Silver Totem of Shame
Granville Island, Vancouver, British Columbia
He liked the staccato beat of rain drumming on the roof of the carving shed. It felt good knowing his ancestors would've heard this sound on Haida Gwaii while working on their own totem poles, and not the incessant thrumming of traffic crossing the bridge less than thirty metres above his head. The sound drove him crazy, until his hands started moving over the wood. Then the noise faded away with the steady rhythm of his carving. (insert photo of landscape on right as was done for Arctic Blue Death).
But with no shed of his own or hope of having one until he was out into the "real world," he had to rely on the charity of the only Haida carver he knew, Ernest Paul. Ern made a lot of money from carving totems and liked to brag that he had one standing in pretty near every major capital of the world.
Last month, Ern was in Tokyo for the raising of his latest, a huge fifteen-metre pole of red cedar that some Japanese billionaire had commissioned for his garden. At $6,500 a metre, only rich guys could afford them. The guy even had the nerve to insist that four watchmen sit on top instead of the usual two. They were supposed to represent his four kids, which wasn't exactly in the Haida tradition. But as Ern said, when a client paid the big bucks, he got what he wanted, which wasn't all that different from when the chiefs in the old days commissioned their poles.
He carefully laid his long-handled tools out on the table. Some were Ern's castoffs; others he'd made himself. Though they might not have the sharpest edges, they were his, about all he had to show that he was a carver. That and the two-inch scar from the time a chisel had slipped and sliced his hand almost to the bone. Fuck, it had hurt. A lot of blood had spurted out, much of it on the killer whale he'd been carving on one of Ern's smaller commissions. That was the first time he'd faced Haida anger in its full fury.
In time Ern had calmed down, although the master carver hadn't let him near another commission until now. And this wasn't especially important. It was a pro bono for the new healing lodge being set up in Vancouver's Eastside. If he cut himself this time, Ern wouldn't care. Besides, the blood would add to the legend of the pole.
He ran his hand over the smooth cedar and traced his fingers along the stenciled outline of the eagle he would start working on tonight. He remembered the first time he had cut into cedar. It'd felt like coming home. With that single cut he'd known this was where he belonged. This was who he was, a carver, not the lawyer his mother wanted him to be. He could almost feel the hand of an ancestor guiding his adze as it sliced into the soft, almost buttery, aromatic wood.
(Insert photo of totem pole on left) He breathed in the rich scent of the cedar. He imagined this is what it smelled like on Haida Gwaii, a place he'd never visited, despite it being the home of his people. Only in his dreams did he walk amongst the giant cedar and Sitka spruce trees that covered every inch of the mountainous islands. Someday, when he had the money, he would go. But he wouldn't tell his mother. She wouldn't like it. Just as she'd be upset if she found out he was in Ern's studio carving tonight instead of studying at the university.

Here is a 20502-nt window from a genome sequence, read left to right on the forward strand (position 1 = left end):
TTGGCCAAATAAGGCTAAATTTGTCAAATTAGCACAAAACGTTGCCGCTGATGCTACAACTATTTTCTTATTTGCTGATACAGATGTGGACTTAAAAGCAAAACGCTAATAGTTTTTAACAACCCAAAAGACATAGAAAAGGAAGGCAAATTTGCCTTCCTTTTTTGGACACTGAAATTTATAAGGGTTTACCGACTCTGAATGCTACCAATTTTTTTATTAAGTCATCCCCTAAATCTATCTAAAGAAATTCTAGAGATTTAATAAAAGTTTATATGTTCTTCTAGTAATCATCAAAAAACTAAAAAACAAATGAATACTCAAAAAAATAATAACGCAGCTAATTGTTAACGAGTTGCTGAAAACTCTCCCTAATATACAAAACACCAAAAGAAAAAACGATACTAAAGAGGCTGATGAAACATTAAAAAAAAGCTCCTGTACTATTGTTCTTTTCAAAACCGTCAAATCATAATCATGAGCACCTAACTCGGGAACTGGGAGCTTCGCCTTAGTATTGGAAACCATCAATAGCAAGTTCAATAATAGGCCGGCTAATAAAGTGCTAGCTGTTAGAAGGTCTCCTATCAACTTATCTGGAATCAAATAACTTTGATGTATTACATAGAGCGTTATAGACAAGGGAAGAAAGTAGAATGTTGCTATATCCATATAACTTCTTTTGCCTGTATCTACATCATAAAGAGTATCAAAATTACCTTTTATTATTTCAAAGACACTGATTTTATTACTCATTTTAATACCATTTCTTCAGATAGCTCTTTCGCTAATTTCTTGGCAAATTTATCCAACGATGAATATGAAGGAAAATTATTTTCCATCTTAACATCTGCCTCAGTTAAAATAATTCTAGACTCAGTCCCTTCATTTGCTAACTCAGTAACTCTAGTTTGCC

He jerked his head up at a sudden sound that came from the back of the large, open workroom. He walked to where various lengths of logs lay stacked against the back wall. Although the brightness of the overhead lights didn't reach this far, he could see well enough with the light from the bridge filtering through the shed's transparent roof. Nothing looked disturbed. Likely the noise had been made by one of the stray cats that called the shed home.
He glanced out a back window. The tide was up. A big yacht was churning through the channel into False Creek. The lights of downtown Vancouver hovered beyond. He returned to his carving and was soon lost in the flow of the movement. His chisel bit into the outline of the eagle's beak. He would make it a strong, commanding beak, worthy of the king of birds. He felt a special affinity to the eagle. As a child, when his family vacationed on Galiano Island, he loved to watch them soar with the clouds and wished he could join them. He wondered if he belonged to the Eagle clan, but since he knew nothing about his birth mother, he'd never know. He couldn't ask his adoptive mother. She wouldn't know. She wouldn't think it important.
He didn't hear the rustling nor see the shadow moving from behind the stacked logs. He only became aware of a presence when the cold steel of a blade suddenly bit into his throat. By then it was too late. His one thought as he watched his blood gush over his almost perfect eagle was that this was going to make one hell of a story.
The man stared at the lifeless body. He waited. When he was sure he was alone, he picked up the boy's adze. Too bad about the kid; he would've made a great carver. But the matriarchs would've never let him be simply a carver.
The man continued where the boy had left off, etching the outline of the eagle's beak ever deeper as the blood flowed into the crease. He would make changes to this eagle. After all, he had a story to tell.
Want to read more? Buy Silver Totem of Shame